some with turbans round their heads, ments, liqueurs, and ices are all badly pre- l others with calottes; bearded rabbies, and pared. The Germans eat very little bread, anabaptists in brown levites, their heads therefore baking is not brought to the per- covered with enormous hats: women of fection it is in France or England. The | Vienna belonging to the class of rich interior of their play-houses is without tradesmen, wearing on their heads toques lustres; there are only a few wax-lights of gold in the form of Phrygian caps, their stuck against the boxes. The orchestra, corsets made of the most costly stuffs, and which is called the Grand Parterre, is ' handsome full petticoats; while the young divided into stalls, which are raised one villagers of both sexes have black straps above the other as in cathedrals: every girt round their waists. In the midst of place is numbered, and may be taken be this whimsical assemblage we see the most forehand. A padlock, or common lock, elegant people walking who belong to ensures to him who hires it his place, till Vienna, dressed in the French fashion, but the hour lie chuses to go and occupy it. 1 yet retaining in their carriage, and the No single places can be taken in the boxes, manner of putting on their clothes, much but a party may hire a whole box. At of the ancient Teutonic. lo the broad

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allées of the Prater three or four carriages || Vienna. They are very just dealers. A are seen abreast, slowly creeping along to gentleman once wishing to have a trinket the sound of twenty or thirty orchestras repaired, asked for a lapidary, and was distributed about the forest. Those who directed to a rich jeweller of the name of prefer a solitary walk, wander towards the Wiser. He found him seated at a table banks of the Danube, where nature wild, whereon was spread a great quantity of yet pastoral, presents a thousand enchant- diamonds. The geutleman could not for. ing views, capable of giving inspiration to bear expressing his surprise at his receiving the poet and meditation to the philosopher. strangers with so little caution. He thankBut as soon as the sun has left the horizon ed him for his observation, but continued it is time to quit the Prater, which becomes | to act in the same manner; suspecting no then, in a few minutes, overshadowed with one, being just himself. troublesome insects; gnats, gadflies, mus. “ The people are laborious but sedentquitos, fly about in such quantities that the ary: there are not the quantity of beggars air becomes really darkened with them; to be found in Vienna as there are in Paris, they fall in swarms on those who are walk on the quays, the boulevards, and other ing, sting them, and bite in such a manner public walks. that they may be said to devour. An in People of literature and science live telligent German to whom one was speak- very retired, and are not found in different ing of this inconvenience, said it was societies, as in France; they are only emHeaven's own police; if it was not for those ployed in one thing, and on that they are insects, he added, the young people who | incessantly employed: they are indefa. walk the Prater would be making love till tigable in their researches, and their works the dawning of the next day.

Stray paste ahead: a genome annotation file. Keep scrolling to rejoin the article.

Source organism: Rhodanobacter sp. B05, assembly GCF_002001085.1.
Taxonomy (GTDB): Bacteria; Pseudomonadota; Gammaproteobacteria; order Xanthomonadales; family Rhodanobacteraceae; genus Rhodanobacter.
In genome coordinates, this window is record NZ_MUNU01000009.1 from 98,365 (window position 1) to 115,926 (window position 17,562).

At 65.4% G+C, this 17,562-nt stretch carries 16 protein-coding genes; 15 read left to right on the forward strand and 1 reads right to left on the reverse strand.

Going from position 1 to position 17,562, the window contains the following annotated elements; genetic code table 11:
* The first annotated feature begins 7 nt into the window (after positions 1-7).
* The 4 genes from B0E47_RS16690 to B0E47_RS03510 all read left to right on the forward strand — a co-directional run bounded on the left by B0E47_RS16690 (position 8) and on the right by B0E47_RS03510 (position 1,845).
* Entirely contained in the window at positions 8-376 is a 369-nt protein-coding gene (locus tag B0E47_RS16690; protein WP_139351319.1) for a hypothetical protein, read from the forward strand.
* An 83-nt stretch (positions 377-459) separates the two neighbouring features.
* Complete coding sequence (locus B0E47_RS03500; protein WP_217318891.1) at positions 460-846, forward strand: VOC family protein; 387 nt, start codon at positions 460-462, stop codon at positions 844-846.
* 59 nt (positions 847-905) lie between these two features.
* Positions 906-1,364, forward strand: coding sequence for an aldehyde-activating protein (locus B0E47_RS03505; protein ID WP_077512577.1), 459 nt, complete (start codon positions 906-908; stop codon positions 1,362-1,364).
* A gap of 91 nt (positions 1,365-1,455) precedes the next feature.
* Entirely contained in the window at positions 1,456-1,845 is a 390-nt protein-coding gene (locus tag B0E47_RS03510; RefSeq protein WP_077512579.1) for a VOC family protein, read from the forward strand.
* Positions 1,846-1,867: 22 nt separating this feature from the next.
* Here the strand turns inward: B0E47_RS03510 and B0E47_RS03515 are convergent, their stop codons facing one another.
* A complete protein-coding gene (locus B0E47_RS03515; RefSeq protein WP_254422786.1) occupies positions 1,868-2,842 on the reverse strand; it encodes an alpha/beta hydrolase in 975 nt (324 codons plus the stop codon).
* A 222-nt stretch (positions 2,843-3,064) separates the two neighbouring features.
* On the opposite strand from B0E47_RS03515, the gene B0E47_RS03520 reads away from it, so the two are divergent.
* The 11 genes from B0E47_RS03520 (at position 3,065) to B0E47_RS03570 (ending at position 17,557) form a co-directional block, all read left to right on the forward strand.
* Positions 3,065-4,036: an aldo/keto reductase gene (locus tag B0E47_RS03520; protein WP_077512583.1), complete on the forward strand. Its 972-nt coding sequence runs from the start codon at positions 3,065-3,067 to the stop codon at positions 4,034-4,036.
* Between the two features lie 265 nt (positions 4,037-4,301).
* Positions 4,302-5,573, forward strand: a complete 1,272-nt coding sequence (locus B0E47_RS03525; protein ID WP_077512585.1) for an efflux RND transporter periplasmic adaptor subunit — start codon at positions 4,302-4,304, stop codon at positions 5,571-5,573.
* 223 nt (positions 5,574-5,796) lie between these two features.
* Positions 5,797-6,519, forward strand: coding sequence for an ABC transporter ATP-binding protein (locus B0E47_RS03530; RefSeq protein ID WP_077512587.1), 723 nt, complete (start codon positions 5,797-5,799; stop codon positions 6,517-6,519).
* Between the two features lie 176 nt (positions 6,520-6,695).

are of an erudite composition that are al“ The shopkeepers at Vienna shut up most terrific. The German scholars are like their shops from noon to three o'clock, to the ancient Benedictines, who grew pale dine; then they open them again till ten in their studies over books for years, and at night. The greater part have only their who only left off reading for the pleasure shops in town, and dwell in the suburbs, of composing, or of taking extracts." on account of the dearness of lodgings in